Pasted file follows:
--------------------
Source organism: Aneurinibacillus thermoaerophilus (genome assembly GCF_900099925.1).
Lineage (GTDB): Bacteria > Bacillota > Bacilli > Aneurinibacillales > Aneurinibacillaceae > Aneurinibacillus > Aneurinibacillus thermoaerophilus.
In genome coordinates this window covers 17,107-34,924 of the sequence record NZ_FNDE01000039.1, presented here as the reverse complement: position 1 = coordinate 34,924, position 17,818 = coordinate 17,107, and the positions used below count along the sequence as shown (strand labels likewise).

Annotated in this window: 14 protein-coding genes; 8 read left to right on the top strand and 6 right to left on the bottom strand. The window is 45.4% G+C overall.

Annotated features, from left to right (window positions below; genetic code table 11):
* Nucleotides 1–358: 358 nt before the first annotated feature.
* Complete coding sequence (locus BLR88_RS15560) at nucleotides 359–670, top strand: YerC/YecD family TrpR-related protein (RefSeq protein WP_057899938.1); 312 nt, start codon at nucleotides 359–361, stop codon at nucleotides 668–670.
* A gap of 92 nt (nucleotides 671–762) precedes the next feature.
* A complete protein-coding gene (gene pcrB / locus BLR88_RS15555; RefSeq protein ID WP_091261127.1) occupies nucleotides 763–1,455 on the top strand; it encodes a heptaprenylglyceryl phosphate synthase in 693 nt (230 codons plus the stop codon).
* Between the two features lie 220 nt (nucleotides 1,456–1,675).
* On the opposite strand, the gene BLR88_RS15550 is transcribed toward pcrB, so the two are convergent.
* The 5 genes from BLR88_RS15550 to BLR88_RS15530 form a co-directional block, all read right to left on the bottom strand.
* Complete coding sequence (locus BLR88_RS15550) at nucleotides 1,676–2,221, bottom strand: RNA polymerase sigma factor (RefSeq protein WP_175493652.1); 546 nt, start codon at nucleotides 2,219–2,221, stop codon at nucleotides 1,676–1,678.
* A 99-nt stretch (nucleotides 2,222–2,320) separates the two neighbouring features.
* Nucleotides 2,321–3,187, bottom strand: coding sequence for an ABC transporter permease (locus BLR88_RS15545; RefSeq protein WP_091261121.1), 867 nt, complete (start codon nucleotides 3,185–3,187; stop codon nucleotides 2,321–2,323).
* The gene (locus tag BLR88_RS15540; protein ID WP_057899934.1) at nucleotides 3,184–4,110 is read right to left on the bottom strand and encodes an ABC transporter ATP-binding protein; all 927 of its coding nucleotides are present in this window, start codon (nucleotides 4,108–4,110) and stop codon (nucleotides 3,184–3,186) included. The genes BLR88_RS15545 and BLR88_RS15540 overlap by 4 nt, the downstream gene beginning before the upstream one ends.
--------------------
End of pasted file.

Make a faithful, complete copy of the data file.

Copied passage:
Source organism: Aneurinibacillus thermoaerophilus (genome assembly GCF_900099925.1).
Lineage (GTDB): Bacteria > Bacillota > Bacilli > Aneurinibacillales > Aneurinibacillaceae > Aneurinibacillus > Aneurinibacillus thermoaerophilus.
In genome coordinates this window covers 17,107-34,924 of the sequence record NZ_FNDE01000039.1, presented here as the reverse complement: position 1 = coordinate 34,924, position 17,818 = coordinate 17,107, and the positions used below count along the sequence as shown (strand labels likewise).

Annotated in this window: 14 protein-coding genes; 8 read left to right on the top strand and 6 right to left on the bottom strand. The window is 45.4% G+C overall.

Annotated features, from left to right (window positions below; genetic code table 11):
* Nucleotides 1–358: 358 nt before the first annotated feature.
* Complete coding sequence (locus BLR88_RS15560) at nucleotides 359–670, top strand: YerC/YecD family TrpR-related protein (RefSeq protein WP_057899938.1); 312 nt, start codon at nucleotides 359–361, stop codon at nucleotides 668–670.
* A gap of 92 nt (nucleotides 671–762) precedes the next feature.
* A complete protein-coding gene (gene pcrB / locus BLR88_RS15555; RefSeq protein ID WP_091261127.1) occupies nucleotides 763–1,455 on the top strand; it encodes a heptaprenylglyceryl phosphate synthase in 693 nt (230 codons plus the stop codon).
* Between the two features lie 220 nt (nucleotides 1,456–1,675).
* On the opposite strand, the gene BLR88_RS15550 is transcribed toward pcrB, so the two are convergent.
* The 5 genes from BLR88_RS15550 to BLR88_RS15530 form a co-directional block, all read right to left on the bottom strand.
* Complete coding sequence (locus BLR88_RS15550) at nucleotides 1,676–2,221, bottom strand: RNA polymerase sigma factor (RefSeq protein WP_175493652.1); 546 nt, start codon at nucleotides 2,219–2,221, stop codon at nucleotides 1,676–1,678.
* A 99-nt stretch (nucleotides 2,222–2,320) separates the two neighbouring features.
* Nucleotides 2,321–3,187, bottom strand: coding sequence for an ABC transporter permease (locus BLR88_RS15545; RefSeq protein WP_091261121.1), 867 nt, complete (start codon nucleotides 3,185–3,187; stop codon nucleotides 2,321–2,323).
* The gene (locus tag BLR88_RS15540; protein ID WP_057899934.1) at nucleotides 3,184–4,110 is read right to left on the bottom strand and encodes an ABC transporter ATP-binding protein; all 927 of its coding nucleotides are present in this window, start codon (nucleotides 4,108–4,110) and stop codon (nucleotides 3,184–3,186) included. The genes BLR88_RS15545 and BLR88_RS15540 overlap by 4 nt, the downstream gene beginning before the upstream one ends.